State v. Naylor (Opinion)

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Justia Opinion Summary

Respondents, a same-sex couple who were married in Massachusetts, sought a divorce in Texas. The two women settled their differences, and the trial court orally granted an ostensible divorce pursuant to the parties’ agreement. The State filed a petition in intervention seeking to oppose the petition for divorce and to defend the constitutionality of Texas law that limits divorce actions to persons of the opposite sex who are married to one another. The State argued that the court lacked jurisdiction to render a divorce. The trial court ultimately decided not to entertain the State’s petition, concluding that the attempted intervention was untimely. The court of appeals dismissed the State’s appeal for want of jurisdiction, also ruling that the intervention was untimely. The State sought the Supreme Court’s review, asking the Court to allow the intervention and to vacate the divorce. The Supreme Court affirmed the decision of the court of appeals and denied the State’s petition for writ of mandamus, holding that the State failed to secure standing by properly presenting its arguments to the trial court and court of appeals, and consequently, the Supreme Court had no jurisdiction to reach those issues.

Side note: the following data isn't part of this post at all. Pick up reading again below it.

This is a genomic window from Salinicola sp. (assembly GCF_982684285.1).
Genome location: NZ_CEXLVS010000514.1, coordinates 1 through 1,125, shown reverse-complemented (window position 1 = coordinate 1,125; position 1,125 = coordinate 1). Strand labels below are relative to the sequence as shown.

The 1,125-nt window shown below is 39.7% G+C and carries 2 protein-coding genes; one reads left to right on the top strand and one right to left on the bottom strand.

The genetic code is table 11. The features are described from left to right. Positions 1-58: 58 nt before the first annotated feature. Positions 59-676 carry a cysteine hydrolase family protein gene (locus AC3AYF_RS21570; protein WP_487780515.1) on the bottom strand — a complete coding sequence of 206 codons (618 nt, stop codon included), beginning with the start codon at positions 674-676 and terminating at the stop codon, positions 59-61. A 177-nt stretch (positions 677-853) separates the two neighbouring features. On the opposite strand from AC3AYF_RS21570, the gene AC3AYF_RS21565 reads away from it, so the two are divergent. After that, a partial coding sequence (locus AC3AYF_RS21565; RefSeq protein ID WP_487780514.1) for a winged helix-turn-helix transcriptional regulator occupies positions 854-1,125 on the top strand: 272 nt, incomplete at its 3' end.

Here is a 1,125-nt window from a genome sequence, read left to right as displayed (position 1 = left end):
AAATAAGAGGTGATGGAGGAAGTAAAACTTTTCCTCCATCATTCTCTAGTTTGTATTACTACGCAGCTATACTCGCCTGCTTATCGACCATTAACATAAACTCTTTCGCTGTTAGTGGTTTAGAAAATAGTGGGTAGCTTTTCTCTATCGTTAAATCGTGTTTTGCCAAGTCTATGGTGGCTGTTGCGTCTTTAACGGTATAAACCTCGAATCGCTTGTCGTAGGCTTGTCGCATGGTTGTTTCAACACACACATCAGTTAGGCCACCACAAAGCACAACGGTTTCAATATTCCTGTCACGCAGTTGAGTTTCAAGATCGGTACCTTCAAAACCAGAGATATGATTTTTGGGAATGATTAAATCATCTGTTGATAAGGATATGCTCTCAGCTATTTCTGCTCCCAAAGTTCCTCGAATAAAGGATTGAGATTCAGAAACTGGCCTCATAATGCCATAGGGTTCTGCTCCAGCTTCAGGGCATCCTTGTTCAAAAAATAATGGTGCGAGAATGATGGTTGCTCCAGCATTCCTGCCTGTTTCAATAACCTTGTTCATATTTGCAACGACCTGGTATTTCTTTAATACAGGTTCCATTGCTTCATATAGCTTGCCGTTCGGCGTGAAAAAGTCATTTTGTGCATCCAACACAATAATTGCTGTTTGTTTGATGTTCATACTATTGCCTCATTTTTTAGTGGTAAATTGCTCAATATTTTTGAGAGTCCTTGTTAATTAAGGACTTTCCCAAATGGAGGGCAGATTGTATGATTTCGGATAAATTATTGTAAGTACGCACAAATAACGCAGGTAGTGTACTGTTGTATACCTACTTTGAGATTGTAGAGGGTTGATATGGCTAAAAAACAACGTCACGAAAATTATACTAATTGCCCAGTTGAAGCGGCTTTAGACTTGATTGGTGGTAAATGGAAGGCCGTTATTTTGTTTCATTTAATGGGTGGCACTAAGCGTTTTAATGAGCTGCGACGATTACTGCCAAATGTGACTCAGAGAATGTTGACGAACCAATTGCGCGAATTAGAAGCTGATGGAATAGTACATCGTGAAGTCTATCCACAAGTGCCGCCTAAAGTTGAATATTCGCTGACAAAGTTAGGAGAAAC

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IN THE SUPREME COURT OF TEXAS 444444444444 NO . 11-0114 444444444444 STATE OF TEXAS, PETITIONER, v. ANGELIQUE NAYLOR AND SABINA DALY, RESPONDENTS 4444444444444444444444444444444444444444444444444444 ON PETITION FOR REVIEW FROM THE COURT OF APPEALS FOR THE THIRD DISTRICT OF TEXAS 4444444444444444444444444444444444444444444444444444 - consolidated with - 444444444444 NO . 11-0222 444444444444 IN RE STATE OF TEXAS, RELATOR 4444444444444444444444444444444444444444444444444444 ON PETITION FOR WRIT OF MANDAMUS 4444444444444444444444444444444444444444444444444444 Argued November 5, 2013 JUSTICE BROWN delivered the opinion of the Court, in which CHIEF JUSTICE HECHT , JUSTICE GREEN , JUSTICE JOHNSON , and JUSTICE BOYD joined. JUSTICE BOYD filed a concurring opinion. JUSTICE WILLETT filed a dissenting opinion, in which JUSTICE GUZMAN and JUSTICE DEVINE joined. JUSTICE DEVINE filed a dissenting opinion. JUSTICE LEHRMANN did not participate in the decision. This case arises from the State’s attempt to intervene in a civil action after the trial court had already rendered final judgment. We must determine whether the court of appeals erred in holding the State lacks standing to appeal the judgment and, if not, whether the State is entitled to mandamus relief. We answer both questions in the negative, affirming the decision of the court of appeals and denying the State’s petition for writ of mandamus. I Texas residents Angelique Naylor and Sabina Daly were married in Massachusetts in 2004. A few years later, Naylor filed for divorce in Travis County. Because the two women were raising a child and operating a business together, Naylor hoped to obtain a judgment addressing their respective rights, some of which they had already settled in a suit affecting the parent-child relationship (“SAPCR”). The State of Massachusetts indisputably recognizes this same-sex marriage. Texas, however, adheres to the traditional definition of marriage and does not recognize same-sex unions. Our constitution unambiguously provides that “[m]arriage in this state shall consist only of the union of one man and one woman.” TEX . CONST . art. I, § 32(a). And while other states allow same-sex unions, Texas is not “required to give effect to any public act, record, or judicial proceeding of any other State . . . that is treated as a [same-sex] marriage under the laws” of that state. 28 U.S.C. 2 § 1738C; see also TEX . FAM . CODE § 6.204(c)(1) (indicating Texas courts may not “give effect” to such arrangements). Strategically emphasizing this aspect of Texas law, Daly originally contested the divorce, contending that section 6.204 of the Family Code deprives Texas courts of jurisdiction to implicitly recognize same-sex marriage by issuing divorce decrees to same-sex couples. While Daly recognized the district court’s jurisdiction over the controversy, see id. § 155.001(a), she argued the court could only declare the marriage void. She also contested the need to modify the recently settled SAPCR. Although the trial court acknowledged Daly’s concerns and the complex issues Naylor’s petition raised, it did not resolve those issues, as the two women settled their differences over the course of a two-day hearing. At the end of the second day, the trial court orally granted an ostensible divorce “pursuant to the agreement [the parties had] recited into the record.” Recognizing that divorce may not be available to same-sex couples in Texas, this record stipulated that the judgment “is intended to be a substitute for . . . a valid and subsisting divorce,” and “is intended to dispose of all economic issues and liabilities as between the parties whether they [are] divorced or not.” Several lawyers from the Texas Attorney General’s Office were present during the hearing and the announcement of the trial court’s decision. The following day, the State filed a petition in intervention seeking “to oppose the Original Petition for Divorce and to defend the constitutionality of Texas and federal laws that limit divorce actions to persons of the opposite sex who are married to one another.” The State also raised a plea to the jurisdiction urging the court to dismiss Naylor’s petition. The State explained that the court lacked jurisdiction to render a divorce, but could declare the marriage void under Chapter 6 of the Family Code and pursuant to Daly’s response to the divorce 3 petition. The State had not previously attempted to intervene or otherwise make its interests known to the court. Daly objected to this attempted intervention, alleging the State has no justiciable interest in the case and that it filed its petition late. Naylor echoed Daly’s arguments in a motion to strike the intervention. Naylor also objected to the State’s jurisdictional plea, arguing that Texas law is unconstitutional to the extent it withholds the remedy of divorce. The trial court held a hearing on the contested intervention but ultimately decided not to entertain the State’s petition, emphasizing that the attempted intervention had come too late. The judge therefore did not rule on the motion to strike or the plea to the jurisdiction, but instead signed the judgment and encouraged the State to seek appellate review. The court of appeals, however, dismissed the State’s appeal for want of jurisdiction, holding the intervention untimely and finding no basis for appellate standing. See generally State v. Naylor, 330 S.W.3d 434 (Tex. App.—Austin 2011). The State then sought this Court’s review, asking us to allow the intervention and to vacate the divorce. In the alternative, the State seeks a writ of mandamus ordering the district court to vacate its decree and dismiss the petition for want of jurisdiction. II We agree with the court of appeals that the State lacks standing to appeal the trial court’s decree. Standing is a component of subject-matter jurisdiction, Tex. Ass’n of Bus. v. Tex. Air Control Bd., 852 S.W.2d 440, 444 (Tex. 1993), and appellate standing is typically afforded “only to parties of record,” Gunn v. Cavanaugh, 391 S.W.2d 723, 724–725 (Tex. 1965). Consequently, an appeal 4 filed by an improper party must be dismissed. Id. We always have jurisdiction to resolve questions of standing and jurisdiction, and we do so via de novo review. Villafani v. Trejo, 251 S.W.3d 466, 467 (Tex. 2008); Tex. Dep’t of Transp. v. City of Sunset Valley, 146 S.W.3d 637, 646 (Tex. 2004). Over the course of this litigation, the State has raised three arguments regarding its right to appeal the disputed divorce decree. Before the trial court, the State insisted it had timely intervened and so is a party to the case. At the court of appeals, the State alleged standing both as a timely intervenor and under the virtual-representation doctrine. See Motor Vehicle Bd. of Tex. Dep’t of Transp. v. El Paso Indep. Auto. Dealers Ass’n, Inc., 1 S.W.3d 108, 110 (Tex. 1999) (describing the doctrine). Now the State contends that various equitable considerations also provide a basis for appellate standing. We address each argument in turn. A This Court has consistently recognized the State’s right to defend Texas law from constitutional challenge.1 However, as the court of appeals explained, the State did not timely intervene in this dispute and therefore is not a party of record. Our intervention doctrine is expansive but not without limits. Under Texas law, a third party “is not required to secure the court’s permission to intervene.” Guar. Fed. Sav. Bank v. Horseshoe Operating Co., 793 S.W.2d 652, 657 (Tex. 1990) (citations omitted). “Any party may intervene by filing a pleading, subject to being stricken [ ] by the court for sufficient cause on the motion of any party.” TEX . R. CIV . P. 60. Yet 1 See generally State v. Hodges, 92 S.W .3d 489 (Tex. 2002) (allowing intervention where local candidate challenged constitutionality of election law); Wilson v. Andrews, 10 S.W .3d 663 (Tex. 1999) (allowing intervention where statute allegedly infringed on city’s home-rule powers); Corpus Christi People’s Baptist Church, Inc. v. Nueces Cnty. Appraisal Dist., 904 S.W .2d 621 (Tex. 1995) (allowing intervention where church challenged aspects of tax code); Terrazas v. Ramirez, 829 S.W .2d 712, 721–22 (Tex. 1991) (holding that Attorney General’s “broad discretionary power” includes authority to settle actions contesting constitutionality of statutes). 5 while the rules require no judicial permission and impose no intervention deadline, our common law dictates that a party may not intervene post-judgment unless the trial court first sets aside the judgment. See First Alief Bank v. White, 682 S.W.2d 251, 252 (Tex. 1984) (“[A] plea in intervention comes too late if filed after judgment and may not be considered unless and until the judgment has been set aside.” (citations omitted)). In this case the trial court rendered final judgment when it orally announced the divorce. A court’s judgment is its announcement of the resolution of the issues in a lawsuit and is rendered “when the trial court officially announces its decision in open court or by written memorandum filed with the clerk.” S & A Rest. Corp. v. Leal, 892 S.W.2d 855, 857 (Tex. 1995) (citing Comet Aluminum Co. v. Dibrell, 450 S.W.2d 56, 58 (Tex. 1970)) (other citations omitted). A trial court renders judgment orally when it announces rendition as a present act and not as an “intention to render judgment in the future.” Id. at 858 (quoting Reese v. Piperi, 534 S.W.2d 329, 330 (Tex. 1976)). Its judgment is final as of that date, even if the judgment is void or otherwise flawed.2 The record confirms the trial court had already rendered judgment when the State attempted to intervene. On the second day of the preliminary divorce hearing, Daly and Naylor returned from lunch with a tentative settlement agreement, and Daly’s attorney read the terms into the record. This settlement “dispose[d] of all economic issues and liabilities as between the parties.” After dictating the terms of the agreement, counsel asked Daly whether she was “asking that the Court grant [ ] a 2 See Middleton v. Murff, 689 S.W .2d 212, 213 (Tex. 1985) (per curiam) (explaining that void judgments are subject to the rules of procedure); Newsom v. Ballinger Indep. Sch. Dist., 213 S.W .3d 375, 380 (Tex. App.— Austin 2006, no pet.) (“Even a void judgment can become final for the purposes of appeal.” (citation omitted)); In re Vlasak, 141 S.W .3d 233, 238 (Tex. App.— San Antonio 2004, no pet.) (“[T]he judgment is void if challenged, but it is no less final.”). 6 divorce today?” Daly responded simply, “I am.” The judge then turned to Naylor and asked, “[A]re you also asking me to grant a divorce in this case?” When she responded that she was, the trial court announced, “The divorce is granted pursuant to the agreement you have recited into the record.” Because this oral pronouncement disposed of all issues between the two parties, and because the trial court indicated its intent to render immediate judgment, the announcement served as a binding judgment effective as of that moment. See Dunn v. Dunn, 439 S.W.2d 830, 833 (Tex. 1969) (explaining that final judgment is rendered when court orally announces its decision to grant divorce). The State’s petition was therefore not timely when filed the next day, and the trial court chose not to set aside the judgment to entertain the State’s arguments. Accordingly, and as a simple matter of fact and record, the State is not party to the case. The State’s attempted appeal is thus improper unless it can establish an alternate basis for standing. B Although the right to appeal is generally limited to parties of record, a third party may file an appeal where the prospective appellant is “deemed to be a party” under the doctrine of virtual representation. El Paso, 1 S.W.3d at 110 (citations omitted). But to benefit from that doctrine, the prospective appellant must establish: “(1) it is bound by the judgment; (2) its privity of estate, title, or interest appears from the record; and (3) there is an identity of interest between the appellant and a party to the judgment.” Id. (citing Continental Cas. Co. v. Huizar, 740 S.W.2d 429, 432 (Tex.1987) (Kilgarlin, J., concurring)). In the case before us, even the State concedes it cannot satisfy the elements of the doctrine. 7 To begin with, the State is not bound by the disputed divorce decree, which settles various domestic matters and indicates that the women wish to dissolve any marital union that might exist. For example, the contested judgment does not financially obligate the State in any respect. Cf. Tex. Mut. Ins. Co. v. Ledbetter, 251 S.W.3d 31, 36 (Tex. 2008) (allowing insurance carrier to appeal following settlement); In re Lumbermens Mut. Cas. Co., 184 S.W.3d 718, 725 (Tex. 2005) (same). Nor does the judgment preclude the State from exercising any of its rights. Cf. El Paso, 1 S.W.3d at 110–111 (allowing State’s appeal where trial court unexpectedly enjoined “all officials” from enforcing disputed statute). The State likewise alleges no interest in the terms of the settlement and already maintains that the women are not legally married. The decree does not bind the State in any way. Nor has the State established identity of interest. In attempting to do so, the State relies heavily on El Paso, describing that case as “remarkably similar” to the circumstances at issue here. We disagree. El Paso arose from a constitutional challenge by a group of automobile dealers seeking to enjoin enforcement of certain statutory restrictions on their industry. 1 S.W.3d at 110. After filing suit against local officials, the dealers notified the State of the constitutional challenge, as required by Texas Civil Practice and Remedies Code section 37.006(b). Id. Upon receiving this notice, the State declined to intervene, explaining that the local authorities could “adequately present the issues to the court.” Id. at 111. Unbeknownst to the State, the trial court eventually issued an order declaring the statute unconstitutional and enjoining enforcement of certain provisions. Id. at 110. When the trial court refused to allow the State to intervene to contest the adverse decision, the State 8 filed notice of appeal notwithstanding its undisputed status as a non-party. Id. This Court ultimately deemed the appeal proper, conferring third-party appellate standing via virtual representation. Id. The court of appeals has already thoroughly explained how El Paso is distinguishable from this case. See 330 S.W.3d at 439–43. For present purposes, we note that in El Paso the State established the identity of interest notably absent here. The defendants in that case were fellow government entities imbued with shared authority to enforce the statutory restrictions the plaintiffs challenged. As the El Paso court of appeals explained: These [challenged] statutes display the privity and identity of interest between the parties to the suit and the Attorney General and Motor Vehicle Division. Both the Attorney General and the Motor Vehicle Division, like the [defendants], have a duty to enforce the challenged sections. In fact, the Attorney General derives enforcement power from the very same statute giving enforcement powers to the parties who participated in this case. 966 S.W.2d at 785 (citing TEX . TRANSP . CODE § 728.004(a)). Consequently, the State’s interest in the case—its right to enforce the statutory scheme—was identical to that of the defendants. We find no analogous identity of interest between the State and the parties to this dispute. The State contends Daly represented its interests at the trial court, as she originally contested Naylor’s divorce petition. Yet the interests of Daly—who at all times asserted the legitimacy of her same-sex marriage—were never aligned with the State’s. Although Daly ostensibly contested the divorce and even submitted briefs outlining the State’s proposed alternate procedure for same-sex couples, Daly’s counsel expressly distanced himself and his client from the State’s position, explaining that he had “been given a lot of trouble about taking a position that from a theoretical and intellectual standpoint [he] might disagree with.” He also expressed uncertainty as to whether the 9 State’s voidance procedure would offer the relief requested, in direct contravention of the State’s position on the matter. This is hardly zealous advocacy on behalf of the State of Texas, and it is certainly not the identity of interest necessary for the virtual-representation doctrine to apply. For these and the other reasons the court of appeals provides, we conclude that the doctrine cannot confer appellate standing upon the State. C Recognizing that its predicament “does not map perfectly onto the virtual-representation doctrine,” the State urges this Court to find an equitable basis for appellate standing in light of the unusual importance of the issues presented. We appreciate the significance of the State’s substantive arguments. As a sovereign entity, the State has an intrinsic right to enact, interpret, and enforce its own laws. See Printz v. United States, 521 U.S. 898, 912 n.5 (1997) (explaining that all three branches of government inhere within the states’ “nature as sovereigns”). This is particularly true with respect to law regarding the family, which is typically the “exclusive province of the States.” Sosna v. Iowa, 419 U.S. 393, 404 (1975). The people and their duly elected representatives enacted these statutes; they reflect the deeply held beliefs of Texas voters. See De Leon v. Perry, 975 F. Supp. 2d 632, 642–43 (W.D. Tex. 2014) (explaining that the constitutional proposal prevailed in both houses of the Legislature and the subsequent referendum passed with “approximately 76% of the [popular] vote”). As a consequence, any challenge to our marriage law is an affront not only to the laws themselves, but also to the people of Texas. See Veasey v. Perry, 769 F.3d 890, 895 (5th Cir. 2014) (referring to the public interest in state legislation). 10 Yet while we recognize the import of the State’s statutory and constitutional arguments, the State has identified no equitable doctrine that might allow it, as neither a factual nor virtual party, to seek appellate review of the trial court’s judgment. The State insists this Court “has never limited post-judgment intervention to the virtual-representation context,” but the State cites no precedent in which we allowed a third party to appeal without first satisfying the essential elements of the virtual-representation doctrine. The State further contends, “[T]he virtual-representation doctrine is not a crisp rule with sharp corners and must be determined on a case-by-case basis.” This is true, in the sense that even where a third party satisfies the virtual-representation doctrine, intervention may yet be denied when it is unjust to existing parties. See Lumbermens, 184 S.W.3d at 725 (“[B]ecause the doctrine is equitable, we must determine whether other considerations weigh against applying the doctrine” to allow mandamus relief from trial court’s refusal to allow post-judgment intervention.). But it does not follow that this equitable doctrine, as we have applied it historically, empowers the Court to create standing where none exists. Indeed, in attempting to establish a right to third-party appeal the State conflates the question of whether a party with standing should be allowed to intervene on appeal with the predicate question of whether the party has standing at all. To be sure, “the right of intervention is ultimately rooted in equity.” Zeifman v. Michels, 229 S.W.3d 460, 464 (Tex. App.—Austin 2007, no pet.) (citing Highlands Ins. Co. v. Lumbermen’s Mut. Cas. Co., 794 S.W.2d 600, 601 (Tex. App.—Austin 1990, no pet.)). As a result, Texas courts allow post-judgment intervention only upon careful consideration of any prejudice the prospective intervenor might suffer if intervention is denied, any prejudice the existing parties will suffer as a consequence of untimely intervention, and any other 11 circumstance that may “militat[e] either for or against [the] determination.” Lumbermens, 184 S.W.3d at 726 (quoting Ross v. Marshall, 426 F.3d 745, 754 (5th Cir. 2005)); see also Ledbetter, 251 S.W.3d at 36 (explaining that late intervention is possible only where justice so requires and “there is neither unnecessary delay nor prejudice to the existing parties”). Yet before this Court or the court of appeals can evaluate the equity of intervention, the prospective intervenor must establish its standing to present its argument on appeal. See Heckman v. Williamson Cnty., 369 S.W.3d 137, 151 (Tex. 2012) (“The court must consider this threshold question even before reaching the separate issue of whether it can certify the putative class.” (citation omitted)). Indeed, “[s]tanding is a prerequisite to subject-matter jurisdiction, and subject-matter jurisdiction is essential to a court’s power to decide a case.” Bland Indep. Sch. Dist. v. Blue, 34 S.W.3d 547, 553–54 (Tex. 2000). Consequently, the existence of standing—or the lack thereof—is a rigid question of law that is not negotiable and cannot be waived. Tex. Ass’n of Bus., 852 S.W.2d at 445. Neither this Court nor the court of appeals has the authority to expand the scope of its jurisdiction, the bounds of which are determined by our constitution and the Legislature.3 We have no power to adopt the novel jurisdictional approach the State proposes, and we affirm the court of appeals’ decision to dismiss the case for want of jurisdiction. 3 See Chenault v. Phillips, 914 S.W .2d 140, 141 (Tex. 1996) (per curiam) (“This Court’s jurisdiction, like that of all Texas courts, is conferred solely by the Texas Constitution and state statutes.”). Nor would it be prudent to define standing as a variable function of miscellaneous political and equitable factors. The United States Supreme Court has repeatedly emphasized the folly of these jurisdictional concessions. “[T]he policy goal of minimizing litigation over jurisdiction is thwarted whenever a new exception . . . is announced.” Grupo Dataflux v. Atlas Global Grp., L.P., 541 U.S. 567, 580–81 (2004). In this case, well-settled principles indicate the State did not timely intervene, the virtualrepresentation doctrine does not apply, and the State has no standing to appeal the disputed decree. To hold otherwise would exceed our authority and undermine the governing body of law. 12 III In his dissenting opinion, JUSTICE WILLETT contends the State has standing to present its arguments and urges this Court to determine whether the trial court should have entertained the State’s petition in intervention. Yet even assuming this Court has jurisdiction to reach that question, we would find no abuse of discretion in the trial court’s decision not to consider the untimely petition. The record reveals that the State, while fully aware of the public import of this private dispute, had adequate opportunity to intervene and simply failed to diligently assert its rights. This is not a case in which the State was unaware of the litigation or blindsided by the result. Cf. El Paso, 1 S.W.3d at 110–111. On the contrary, the State concedes it had monitored this ongoing dispute for months and could have intervened if it had chosen to do so. Indeed, the State had recently intervened in a similar dispute4 and so had already prepared its legal arguments. So it likely would have required relatively little effort for the State to file a petition in intervention or submit an amicus letter informing the trial court of its concerns. Yet there is no record that the State made any such effort until after the trial court rendered judgment. More importantly, where the Legislature has given no indication to the contrary the State must abide by the same rules to which private litigants are beholden. As we have already explained, “a plea in intervention comes too late if filed after judgment and may not be considered unless and until the judgment has been set aside.” White, 682 S.W.2d at 252 (emphasis added) (citing Comal Cnty. Rural High Sch. Dist. No. 705 v. Nelson, 314 S.W.2d 956 (Tex. 1958)). A trial court has 4 See In re Marriage of J.B. and H.B., 326 S.W .3d 654, 659 (Tex. App.— Dallas 2010, pet. dism’d). 13 discretion to set aside its judgment in light of an untimely petition in intervention. See TEX . R. CIV . P. 329b(d) (affording trial courts thirty days to “vacate, modify, correct, or reform” judgment). Even so, the State did not ask the court to set aside or otherwise revisit the disputed divorce decree. Cf. Terrazas, 829 S.W.2d at 726 (finding abuse of discretion in refusal to allow post-judgment intervention where prospective intervenor moved for new trial in lieu of motion to set aside judgment). The State instead ignored the decree altogether, insisting the court lacked jurisdiction over the petition and therefore had no authority to adjudicate the dispute. Perhaps the State believed the judgment to be void ab initio, but even a flawed judgment is subject to our precedent and must be set aside before intervention is possible. Middleton, 689 S.W.2d at 213. Even when the presiding judge explained that he had already rendered judgment, the State maintained its original arguments and did not ask the court to set the decree aside so that intervention might be allowed. Nor has the State identified any authority requiring a judge to do so. Given the court’s plenary authority over its order5 and the State’s failure to present its intervention argument in a manner consistent with governing precedent, the trial court did not abuse its discretion in declining to allow the contested intervention. 5 See Equitable Gen. Ins. Co. of Tex. v. Yates, 684 S.W .2d 669, 670 (Tex. 1984) (describing the trial court’s “great discretion” to decide whether to set aside judgment); Conwill v. Gulf, C. & S.F. Ry. Co., 19 S.W . 1017, 1020 (1892) (“The court had the power to set aside the judgment, even having overruled an application for a new trial; but the exercise of this power is confided to its sound discretion.”); Childs v. Mayo, 11 S.W . 154, 154 (1889) (“It is not a matter of course to set aside the judgment, but rather an exercise of the equitable discretion of the court upon the presentation of sufficient cause.”); Esty v. Beal Bank S.S.B., 298 S.W .3d 280, 294–95 (Tex. App.— Dallas 2009, no pet.) (describing the court’s discretion as “practically unlimited” and “virtually absolute” (quoting Rogers v. Clinton, 794 S.W .2d 9, 12 (Tex. 1990) (Cook, J., dissenting))). 14 IV The State also seeks mandamus relief from the trial court’s adjudication of the divorce petition.6 A writ of mandamus is an extraordinary remedy available “to correct an action of a trial judge who commits an abuse of discretion or a violation of a clear duty under the law.” State v. Walker, 679 S.W.2d 484, 485 (Tex. 1984) (citing State Bar v. Heard, 603 S.W.2d 829, 834 (Tex. 1980)). Naylor and Daly dispute this Court’s authority to reach the mandamus petition, alleging the State lacks the “justiciable interest” necessary to establish standing to raise a mandamus challenge to the disputed court order. See Terrazas, 829 S.W.2d at 723, 726 (allowing non-party to raise postjudgment mandamus challenge once it established “justiciable interest” in the judgment). We need not resolve the question of justiciable interest. Even assuming the State has standing to bring a mandamus action, its petition fails on the merits. The Supreme Court of Texas shares mandamus jurisdiction with the courts of appeals. See TEX . GOV ’T CODE §§ 22.002(b), 22.221. Although a relator may file a petition for writ of mandamus directly with this Court, these petitions usually originate in the lower courts.“If [a] petition is filed in the Supreme Court without first being presented to the court of appeals, the petition must state the compelling reason why the petition was not first presented to the court of appeals.” TEX . R. APP . P. 52.3(e). The State argues it did not file a mandamus petition in the court of appeals because it thought it would have standing to appeal. A litigant’s mistaken understanding of law is not a compelling reason for this Court to consider an unreviewed mandamus argument. The proffered 6 The State does not request mandamus review of the court’s refusal to entertain the petition in intervention. Cf. Terrazas, 829 S.W .2d at 726 (granting relief from trial court’s rejection of untimely intervention where intervenors lacked standing to appeal but sought writ of mandamus). 15 reason seems particularly unpersuasive here, where just a few weeks earlier and with respect to the very same constitutional question, the State recognized the need to seek both appellate and mandamus relief from the court of appeals.7 The State further contends it did not submit its mandamus arguments to the court of appeals because the effort would have been futile. Specifically, the State describes the lower court as having “already made clear” its skepticism of the State’s arguments. But the record belies this description—the court of appeals found no jurisdiction over the appeal and did not reach the merits of the State’s arguments. See Naylor, 330 S.W.3d at 444 n.9 (“Having determined that we lack subject-matter jurisdiction over this appeal, we express no opinion on the remaining issues raised by the State.”). Moreover, a party may not circumvent the court of appeals simply by arguing futility. This Court rejected the same argument under similar circumstances, insisting that the relator first seek relief from the court of appeals before approaching this Court. See In re Lumbermens Mut. Cas. Co., 184 S.W.3d 729, 730 (Tex. 2006) (per curiam) (denying belated intervenor’s mandamus petition where relator alleged the court of appeals had already rejected its arguments on direct appeal). Accordingly, we deny the State’s petition for writ of mandamus. V Finally, we would be remiss not to acknowledge JUSTICE DEVINE ’s careful and thorough treatment of the constitutional questions presented to the Court. The State asks us to determine whether Texas has a constitutional right to define marriage and whether state law precludes the trial 7 See In re Marriage of J.B., 326 S.W .3d at 659 (referring to both petitions). Equally unpersuasive is the State’s argument that extraordinary relief is warranted because it has no remedy at law. The State would have had an adequate remedy if, at any point in its observation of this dispute, it had timely intervened and secured its right to direct appeal. See Walker, 679 S.W .2d at 485 (holding writ available only “when there is no other adequate remedy at law”). 16 courts from offering divorce to same-sex couples. We have no quarrel with JUSTICE DEVINE ’s analysis. Nevertheless, the same constitutional principles that reserve each state’s right to govern marriage also constrain the judiciary by limiting our reach to the adjudication of live controversies brought by parties with standing to appear before the courts. See U.S. CONST . art. III, § 2, cl. 1; Patterson v. Planned Parenthood of Hous. & Se. Tex., Inc., 971 S.W.2d 439, 442–43 (Tex. 1998) (citing TEX . CONST . art. II, § 1; art. IV, §§ 1, 22; and art. V, § 8); Tex. Ass’n of Bus., 852 S.W.2d at 444 (“[W]e have construed our separation of powers article to prohibit courts from issuing advisory opinions because such is the function of the executive rather than the judicial department.” (citations omitted)). The constitutional questions presented here are raised by a litigant that failed to secure standing by properly presenting its arguments to the trial court and court of appeals. Consequently, this Court has no jurisdiction to reach those issues. See Douglas v. Delp, 987 S.W.2d 879, 882 (Tex. 1999) (dismissing claims after finding plaintiff lacked standing). Moreover, neither of the lower courts addressed the merits of the constitutional issues raised. Therefore, even if the State could establish standing to present these arguments, we would have little choice but to remand those issues to one of the lower courts. See Wal-Mart Stores, Inc. v. McKenzie, 997 S.W.2d 278, 280–81 (Tex. 1999) (per curiam) (remanding arguments where the court of appeals erred in deeming them waived). In short, “we reaffirm the well-settled prudential doctrine that cases should be decided on narrow, non-constitutional grounds whenever possible.” VanDevender v. Woods, 222 S.W.3d 430, 433 (Tex. 2007). 17 Like JUSTICE DEVINE , we would appreciate the opportunity to address the merits of this issue of critical importance at this crucial juncture in our nation’s history. Yet we must respect the bounds of our jurisdiction by addressing only the questions immediately before the Court. Having already done so, and for the reasons stated herein, we affirm the decision of the court of appeals and deny the State’s petition for writ of mandamus. _______________________________ Jeffrey V. Brown Justice OPINION DELIVERED: June 19, 2015 18